AS a 35-year-old father of a 16-year-old son (yes, I was a teen-age father), and as a professor and ordained Baptist minister who grew up in Detroit's treacherous inner city, I am disturbed by some elements of gangster rap.
But I'm even more anguished by the way many black leaders have scapegoated its artists.
While gangster rap takes the heat for a range of social maladies from urban violence to sexual misconduct, the roots of our racial misery remain buried beneath moralizing discourse that is confused and sometimes dishonest.
There's no doubt that gangster rap is often sexist and that it reflects a vicious misogyny that has seized our nation with frightening intensity. How painful it must be for black women, many of whom have fought valiantly for black pride, to hear the dissonant chord of disdain carried in the angry epithet "bitch."
But gangster rap often reaches higher than its ugliest, lowest common denominator. At its best, this music draws attention to complex dimensions of ghetto life ignored by many Americans, black and white.
Of all the genres of hip-hop -- from socially conscious rap to black nationalist expressions, from pop to hard-core -- gangster rap has most aggressively narrated the pains and possibilities, the fantasies and fears, of poor black urban youth.
Gangster rap is largely an indictment of bourgeois black cultural and political institutions by young people who do not find conventional methods of addressing personal and social calamity useful.
When the leaders of those institutions, national and local alike, castigate the excessive and romanticized violence of this music without trying to understand what precipitated its rise in the first place, they drive a greater wedge between themselves and the youth they so desperately want to help.
If blacks really want to strike at the heart of sexism and misogyny in our communities, shouldn't we take a closer look at one crucial source of these blights?
The central institution of black culture, the black church, which has given hope and inspiration to millions of blacks, has also given us an embarrassing legacy of sexism and misogyny.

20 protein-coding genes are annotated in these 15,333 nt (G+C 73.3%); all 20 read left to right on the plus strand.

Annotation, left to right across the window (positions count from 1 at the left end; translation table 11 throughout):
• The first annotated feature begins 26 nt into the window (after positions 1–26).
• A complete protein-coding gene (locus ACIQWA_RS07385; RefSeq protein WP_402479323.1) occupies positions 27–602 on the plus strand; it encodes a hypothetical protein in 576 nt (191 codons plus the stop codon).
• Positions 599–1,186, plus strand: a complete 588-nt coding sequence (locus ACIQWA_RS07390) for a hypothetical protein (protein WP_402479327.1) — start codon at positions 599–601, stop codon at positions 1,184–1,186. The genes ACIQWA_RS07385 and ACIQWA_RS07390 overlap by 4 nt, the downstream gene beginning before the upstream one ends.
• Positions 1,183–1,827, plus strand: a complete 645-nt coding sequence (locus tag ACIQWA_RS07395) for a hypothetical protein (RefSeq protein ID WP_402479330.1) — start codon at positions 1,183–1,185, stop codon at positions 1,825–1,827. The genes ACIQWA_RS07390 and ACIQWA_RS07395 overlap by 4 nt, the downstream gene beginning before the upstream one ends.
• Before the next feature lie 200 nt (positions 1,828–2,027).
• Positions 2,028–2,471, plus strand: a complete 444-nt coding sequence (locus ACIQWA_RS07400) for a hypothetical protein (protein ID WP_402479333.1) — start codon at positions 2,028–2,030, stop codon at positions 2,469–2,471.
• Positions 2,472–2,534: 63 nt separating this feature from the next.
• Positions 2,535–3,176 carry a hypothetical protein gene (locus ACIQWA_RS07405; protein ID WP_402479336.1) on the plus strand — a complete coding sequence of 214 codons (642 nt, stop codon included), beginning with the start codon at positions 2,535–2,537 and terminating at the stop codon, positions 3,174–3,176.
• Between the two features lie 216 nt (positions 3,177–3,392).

Despite the great good it has achieved through a heroic tradition of emancipatory leadership, the black church continues to practice and justify a kind of apartheid.
More than 70 percent of black church members are female, yet they are generally excluded from the church's central station of power, the pulpit. And rarely are the few ordained female ministers elected to be pastors. Yet black leaders, many of them ministers, excoriate rappers for their verbal sexual misconduct.
It is difficult indeed to listen to civil rights veterans deplore the hostile depiction of women in gangster rap without mentioning the sexism of the movements for racial liberation of the 1960s.
And of course the problem persists in many civil rights organizations today.
Sad, too, is the silence of most black leaders in the face of the vicious abuse of gay men and lesbians in gangster rap.
"Fags" and "dykes" are prominent in the genre's vocabulary of rage, and black leaders' failure to make this an issue only reinforces the inferior, invisible status of gay men and lesbians in black cultural institutions, including the church.
Gangster rap's greatest sin, in the eyes of many critics, is that it tells the truth about practices and beliefs that rappers hold in common with the black elite. This music has embarrassed black bourgeois culture and exposed its polite sexism and its disregard for gay men and lesbians.
We should not continue to blame it for ills that existed long before hip-hop uttered its first syllable.
Michael Eric Dyson, professor of American civilization and Afro-American studies at Brown University, is author of "Reflecting Black: African-American Cultural Criticism."